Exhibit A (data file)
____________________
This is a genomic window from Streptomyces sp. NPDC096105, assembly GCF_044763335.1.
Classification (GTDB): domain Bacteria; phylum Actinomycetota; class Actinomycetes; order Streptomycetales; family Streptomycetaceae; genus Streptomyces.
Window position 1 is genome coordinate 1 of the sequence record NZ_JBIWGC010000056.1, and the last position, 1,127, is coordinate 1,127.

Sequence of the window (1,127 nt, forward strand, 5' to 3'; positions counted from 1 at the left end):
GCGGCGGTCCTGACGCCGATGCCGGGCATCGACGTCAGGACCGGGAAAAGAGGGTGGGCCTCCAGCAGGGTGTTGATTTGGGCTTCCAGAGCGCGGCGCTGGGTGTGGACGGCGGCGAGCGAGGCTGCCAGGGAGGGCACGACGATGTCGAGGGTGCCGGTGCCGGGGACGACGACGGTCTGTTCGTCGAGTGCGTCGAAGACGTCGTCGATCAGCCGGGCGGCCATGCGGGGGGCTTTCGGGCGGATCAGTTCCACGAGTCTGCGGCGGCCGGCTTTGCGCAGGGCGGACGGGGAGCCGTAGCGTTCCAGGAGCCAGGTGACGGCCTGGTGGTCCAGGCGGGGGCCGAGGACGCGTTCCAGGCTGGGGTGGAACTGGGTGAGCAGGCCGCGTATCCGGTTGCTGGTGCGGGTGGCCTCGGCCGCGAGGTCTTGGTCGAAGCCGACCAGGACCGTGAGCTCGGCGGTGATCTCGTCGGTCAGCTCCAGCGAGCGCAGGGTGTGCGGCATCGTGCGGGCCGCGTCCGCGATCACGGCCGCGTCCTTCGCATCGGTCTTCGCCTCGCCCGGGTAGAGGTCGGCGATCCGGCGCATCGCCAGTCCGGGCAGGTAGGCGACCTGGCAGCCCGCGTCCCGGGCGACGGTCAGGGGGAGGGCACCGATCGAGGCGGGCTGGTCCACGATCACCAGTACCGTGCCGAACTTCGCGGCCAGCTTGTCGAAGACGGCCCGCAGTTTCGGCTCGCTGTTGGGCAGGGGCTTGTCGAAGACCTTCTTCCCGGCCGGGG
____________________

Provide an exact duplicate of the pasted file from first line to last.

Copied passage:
This is a genomic window from Streptomyces sp. NPDC096105, assembly GCF_044763335.1.
Classification (GTDB): domain Bacteria; phylum Actinomycetota; class Actinomycetes; order Streptomycetales; family Streptomycetaceae; genus Streptomyces.
Window position 1 is genome coordinate 1 of the sequence record NZ_JBIWGC010000056.1, and the last position, 1,127, is coordinate 1,127.

Sequence of the window (1,127 nt, forward strand, 5' to 3'; positions counted from 1 at the left end):
GCGGCGGTCCTGACGCCGATGCCGGGCATCGACGTCAGGACCGGGAAAAGAGGGTGGGCCTCCAGCAGGGTGTTGATTTGGGCTTCCAGAGCGCGGCGCTGGGTGTGGACGGCGGCGAGCGAGGCTGCCAGGGAGGGCACGACGATGTCGAGGGTGCCGGTGCCGGGGACGACGACGGTCTGTTCGTCGAGTGCGTCGAAGACGTCGTCGATCAGCCGGGCGGCCATGCGGGGGGCTTTCGGGCGGATCAGTTCCACGAGTCTGCGGCGGCCGGCTTTGCGCAGGGCGGACGGGGAGCCGTAGCGTTCCAGGAGCCAGGTGACGGCCTGGTGGTCCAGGCGGGGGCCGAGGACGCGTTCCAGGCTGGGGTGGAACTGGGTGAGCAGGCCGCGTATCCGGTTGCTGGTGCGGGTGGCCTCGGCCGCGAGGTCTTGGTCGAAGCCGACCAGGACCGTGAGCTCGGCGGTGATCTCGTCGGTCAGCTCCAGCGAGCGCAGGGTGTGCGGCATCGTGCGGGCCGCGTCCGCGATCACGGCCGCGTCCTTCGCATCGGTCTTCGCCTCGCCCGGGTAGAGGTCGGCGATCCGGCGCATCGCCAGTCCGGGCAGGTAGGCGACCTGGCAGCCCGCGTCCCGGGCGACGGTCAGGGGGAGGGCACCGATCGAGGCGGGCTGGTCCACGATCACCAGTACCGTGCCGAACTTCGCGGCCAGCTTGTCGAAGACGGCCCGCAGTTTCGGCTCGCTGTTGGGCAGGGGCTTGTCGAAGACCTTCTTCCCGGCCGGGG